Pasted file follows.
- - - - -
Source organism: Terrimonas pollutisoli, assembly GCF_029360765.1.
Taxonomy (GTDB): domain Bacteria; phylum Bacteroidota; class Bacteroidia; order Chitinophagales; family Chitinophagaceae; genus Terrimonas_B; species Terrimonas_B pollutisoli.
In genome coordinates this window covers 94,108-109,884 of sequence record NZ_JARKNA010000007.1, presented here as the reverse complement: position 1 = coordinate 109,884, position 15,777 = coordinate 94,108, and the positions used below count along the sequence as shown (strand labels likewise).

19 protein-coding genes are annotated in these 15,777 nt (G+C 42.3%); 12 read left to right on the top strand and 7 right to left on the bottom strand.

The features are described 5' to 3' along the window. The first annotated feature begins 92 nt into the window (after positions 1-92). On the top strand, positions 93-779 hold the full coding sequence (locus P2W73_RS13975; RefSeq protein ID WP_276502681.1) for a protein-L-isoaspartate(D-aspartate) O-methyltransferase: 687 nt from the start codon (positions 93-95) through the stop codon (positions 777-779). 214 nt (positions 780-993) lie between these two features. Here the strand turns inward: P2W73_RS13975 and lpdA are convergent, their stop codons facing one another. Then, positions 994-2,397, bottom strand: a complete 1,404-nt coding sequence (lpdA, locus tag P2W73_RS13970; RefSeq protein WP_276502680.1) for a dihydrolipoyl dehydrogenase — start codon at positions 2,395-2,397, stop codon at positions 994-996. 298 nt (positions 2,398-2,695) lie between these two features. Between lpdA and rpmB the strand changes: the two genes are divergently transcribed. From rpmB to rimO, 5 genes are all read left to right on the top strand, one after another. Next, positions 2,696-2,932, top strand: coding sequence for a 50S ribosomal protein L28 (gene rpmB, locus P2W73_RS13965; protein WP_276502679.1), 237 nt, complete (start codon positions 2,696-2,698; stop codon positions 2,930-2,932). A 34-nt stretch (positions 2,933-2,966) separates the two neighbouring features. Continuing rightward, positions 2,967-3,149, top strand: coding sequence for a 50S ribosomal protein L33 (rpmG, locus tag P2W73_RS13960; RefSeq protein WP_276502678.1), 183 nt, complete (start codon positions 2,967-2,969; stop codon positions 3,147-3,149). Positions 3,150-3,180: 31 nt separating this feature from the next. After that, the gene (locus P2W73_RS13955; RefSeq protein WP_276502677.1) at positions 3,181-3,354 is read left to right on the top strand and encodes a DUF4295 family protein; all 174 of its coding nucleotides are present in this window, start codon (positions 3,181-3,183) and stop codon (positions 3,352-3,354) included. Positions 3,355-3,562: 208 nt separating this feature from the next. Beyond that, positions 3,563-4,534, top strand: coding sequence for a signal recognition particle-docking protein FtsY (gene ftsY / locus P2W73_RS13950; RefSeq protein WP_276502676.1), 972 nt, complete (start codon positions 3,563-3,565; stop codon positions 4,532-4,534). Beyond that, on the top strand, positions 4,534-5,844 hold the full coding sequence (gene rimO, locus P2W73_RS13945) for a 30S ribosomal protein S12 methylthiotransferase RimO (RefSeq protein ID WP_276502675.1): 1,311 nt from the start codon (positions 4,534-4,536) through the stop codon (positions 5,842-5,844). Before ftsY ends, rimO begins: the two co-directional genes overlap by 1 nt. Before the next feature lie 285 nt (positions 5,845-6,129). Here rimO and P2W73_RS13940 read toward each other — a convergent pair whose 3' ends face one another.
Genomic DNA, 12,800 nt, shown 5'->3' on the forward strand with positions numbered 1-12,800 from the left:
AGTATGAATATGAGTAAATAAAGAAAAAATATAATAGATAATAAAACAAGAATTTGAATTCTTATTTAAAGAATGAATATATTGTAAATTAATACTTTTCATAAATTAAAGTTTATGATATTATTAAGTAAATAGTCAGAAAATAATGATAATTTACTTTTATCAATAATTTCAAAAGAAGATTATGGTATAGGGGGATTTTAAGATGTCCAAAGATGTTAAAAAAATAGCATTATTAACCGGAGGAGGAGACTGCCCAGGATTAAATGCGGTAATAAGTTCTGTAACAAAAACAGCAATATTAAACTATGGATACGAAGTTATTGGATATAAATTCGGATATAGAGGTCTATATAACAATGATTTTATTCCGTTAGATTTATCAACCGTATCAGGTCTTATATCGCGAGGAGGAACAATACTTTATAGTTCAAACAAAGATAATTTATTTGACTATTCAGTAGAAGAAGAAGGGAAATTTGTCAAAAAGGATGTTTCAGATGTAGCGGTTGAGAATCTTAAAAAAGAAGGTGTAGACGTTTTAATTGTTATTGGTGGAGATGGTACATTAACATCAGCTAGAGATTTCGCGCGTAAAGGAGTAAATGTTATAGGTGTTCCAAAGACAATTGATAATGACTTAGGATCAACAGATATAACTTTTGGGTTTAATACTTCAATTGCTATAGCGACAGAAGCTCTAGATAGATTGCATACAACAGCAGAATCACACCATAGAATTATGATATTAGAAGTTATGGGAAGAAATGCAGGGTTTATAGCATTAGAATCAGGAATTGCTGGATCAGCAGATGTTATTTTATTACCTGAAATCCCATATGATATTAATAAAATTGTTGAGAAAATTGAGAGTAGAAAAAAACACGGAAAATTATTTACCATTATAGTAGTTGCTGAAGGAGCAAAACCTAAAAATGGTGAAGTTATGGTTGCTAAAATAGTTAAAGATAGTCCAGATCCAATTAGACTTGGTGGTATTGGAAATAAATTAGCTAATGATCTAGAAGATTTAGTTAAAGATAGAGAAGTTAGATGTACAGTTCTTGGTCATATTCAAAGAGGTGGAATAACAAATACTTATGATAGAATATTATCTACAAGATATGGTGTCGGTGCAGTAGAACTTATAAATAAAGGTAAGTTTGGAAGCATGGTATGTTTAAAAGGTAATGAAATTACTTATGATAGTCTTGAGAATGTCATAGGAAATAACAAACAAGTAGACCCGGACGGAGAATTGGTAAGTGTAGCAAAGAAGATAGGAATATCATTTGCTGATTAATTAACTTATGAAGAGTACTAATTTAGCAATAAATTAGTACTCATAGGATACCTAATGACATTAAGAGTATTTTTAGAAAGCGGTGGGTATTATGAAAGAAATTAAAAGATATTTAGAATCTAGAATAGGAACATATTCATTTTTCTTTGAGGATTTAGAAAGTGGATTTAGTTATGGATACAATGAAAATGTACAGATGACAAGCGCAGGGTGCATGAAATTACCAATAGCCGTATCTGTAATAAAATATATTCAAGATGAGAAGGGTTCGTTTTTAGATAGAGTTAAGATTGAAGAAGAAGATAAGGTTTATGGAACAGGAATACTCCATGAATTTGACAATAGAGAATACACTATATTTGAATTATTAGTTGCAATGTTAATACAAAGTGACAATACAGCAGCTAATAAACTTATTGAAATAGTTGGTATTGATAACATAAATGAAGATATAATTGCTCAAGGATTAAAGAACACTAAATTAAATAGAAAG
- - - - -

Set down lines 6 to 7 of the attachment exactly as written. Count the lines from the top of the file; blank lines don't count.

Genomic DNA, 12,800 nt, shown 5'->3' on the forward strand with positions numbered 1-12,800 from the left:
AGTATGAATATGAGTAAATAAAGAAAAAATATAATAGATAATAAAACAAGAATTTGAATTCTTATTTAAAGAATGAATATATTGTAAATTAATACTTTTCATAAATTAAAGTTTATGATATTATTAAGTAAATAGTCAGAAAATAATGATAATTTACTTTTATCAATAATTTCAAAAGAAGATTATGGTATAGGGGGATTTTAAGATGTCCAAAGATGTTAAAAAAATAGCATTATTAACCGGAGGAGGAGACTGCCCAGGATTAAATGCGGTAATAAGTTCTGTAACAAAAACAGCAATATTAAACTATGGATACGAAGTTATTGGATATAAATTCGGATATAGAGGTCTATATAACAATGATTTTATTCCGTTAGATTTATCAACCGTATCAGGTCTTATATCGCGAGGAGGAACAATACTTTATAGTTCAAACAAAGATAATTTATTTGACTATTCAGTAGAAGAAGAAGGGAAATTTGTCAAAAAGGATGTTTCAGATGTAGCGGTTGAGAATCTTAAAAAAGAAGGTGTAGACGTTTTAATTGTTATTGGTGGAGATGGTACATTAACATCAGCTAGAGATTTCGCGCGTAAAGGAGTAAATGTTATAGGTGTTCCAAAGACAATTGATAATGACTTAGGATCAACAGATATAACTTTTGGGTTTAATACTTCAATTGCTATAGCGACAGAAGCTCTAGATAGATTGCATACAACAGCAGAATCACACCATAGAATTATGATATTAGAAGTTATGGGAAGAAATGCAGGGTTTATAGCATTAGAATCAGGAATTGCTGGATCAGCAGATGTTATTTTATTACCTGAAATCCCATATGATATTAATAAAATTGTTGAGAAAATTGAGAGTAGAAAAAAACACGGAAAATTATTTACCATTATAGTAGTTGCTGAAGGAGCAAAACCTAAAAATGGTGAAGTTATGGTTGCTAAAATAGTTAAAGATAGTCCAGATCCAATTAGACTTGGTGGTATTGGAAATAAATTAGCTAATGATCTAGAAGATTTAGTTAAAGATAGAGAAGTTAGATGTACAGTTCTTGGTCATATTCAAAGAGGTGGAATAACAAATACTTATGATAGAATATTATCTACAAGATATGGTGTCGGTGCAGTAGAACTTATAAATAAAGGTAAGTTTGGAAGCATGGTATGTTTAAAAGGTAATGAAATTACTTATGATAGTCTTGAGAATGTCATAGGAAATAACAAACAAGTAGACCCGGACGGAGAATTGGTAAGTGTAGCAAAGAAGATAGGAATATCATTTGCTGATTAATTAACTTATGAAGAGTACTAATTTAGCAATAAATTAGTACTCATAGGATACCTAATGACATTAAGAGTATTTTTAGAAAGCGGTGGGTATTATGAAAGAAATTAAAAGATATTTAGAATCTAGAATAGGAACATATTCATTTTTCTTTGAGGATTTAGAAAGTGGATTTAGTTATGGATACAATGAAAATGTACAGATGACAAGCGCAGGGTGCATGAAATTACCAATAGCCGTATCTGTAATAAAATATATTCAAGATGAGAAGGGTTCGTTTTTAGATAGAGTTAAGATTGAAGAAGAAGATAAGGTTTATGGAACAGGAATACTCCATGAATTTGACAATAGAGAATACACTATATTTGAATTATTAGTTGCAATGTTAATACAAAGTGACAATACAGCAGCTAATAAACTTATTGAAATAGTTGGTATTGATAACATAAATGAAGATATAATTGCTCAAGGATTAAAGAACACTAAATTAAATAGAAAG